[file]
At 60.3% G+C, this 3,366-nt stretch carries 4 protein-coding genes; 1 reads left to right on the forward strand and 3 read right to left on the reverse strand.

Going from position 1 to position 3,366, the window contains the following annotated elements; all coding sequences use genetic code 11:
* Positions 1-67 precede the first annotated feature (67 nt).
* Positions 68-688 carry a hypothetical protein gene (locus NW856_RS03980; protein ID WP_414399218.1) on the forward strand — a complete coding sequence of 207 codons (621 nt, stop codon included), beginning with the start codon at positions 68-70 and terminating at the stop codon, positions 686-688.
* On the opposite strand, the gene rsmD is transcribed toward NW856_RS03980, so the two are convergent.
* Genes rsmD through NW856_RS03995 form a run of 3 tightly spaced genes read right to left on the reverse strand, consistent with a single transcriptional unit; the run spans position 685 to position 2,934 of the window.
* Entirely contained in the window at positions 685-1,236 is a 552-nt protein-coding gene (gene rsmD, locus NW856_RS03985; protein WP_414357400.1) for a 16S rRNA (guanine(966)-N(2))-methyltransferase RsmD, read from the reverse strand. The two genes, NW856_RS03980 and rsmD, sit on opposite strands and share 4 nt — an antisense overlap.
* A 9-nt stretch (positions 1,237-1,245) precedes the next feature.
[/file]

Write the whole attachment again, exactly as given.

At 60.3% G+C, this 3,366-nt stretch carries 4 protein-coding genes; 1 reads left to right on the forward strand and 3 read right to left on the reverse strand.

Going from position 1 to position 3,366, the window contains the following annotated elements; all coding sequences use genetic code 11:
* Positions 1-67 precede the first annotated feature (67 nt).
* Positions 68-688 carry a hypothetical protein gene (locus NW856_RS03980; protein ID WP_414399218.1) on the forward strand — a complete coding sequence of 207 codons (621 nt, stop codon included), beginning with the start codon at positions 68-70 and terminating at the stop codon, positions 686-688.
* On the opposite strand, the gene rsmD is transcribed toward NW856_RS03980, so the two are convergent.
* Genes rsmD through NW856_RS03995 form a run of 3 tightly spaced genes read right to left on the reverse strand, consistent with a single transcriptional unit; the run spans position 685 to position 2,934 of the window.
* Entirely contained in the window at positions 685-1,236 is a 552-nt protein-coding gene (gene rsmD, locus NW856_RS03985; protein WP_414357400.1) for a 16S rRNA (guanine(966)-N(2))-methyltransferase RsmD, read from the reverse strand. The two genes, NW856_RS03980 and rsmD, sit on opposite strands and share 4 nt — an antisense overlap.
* A 9-nt stretch (positions 1,237-1,245) precedes the next feature.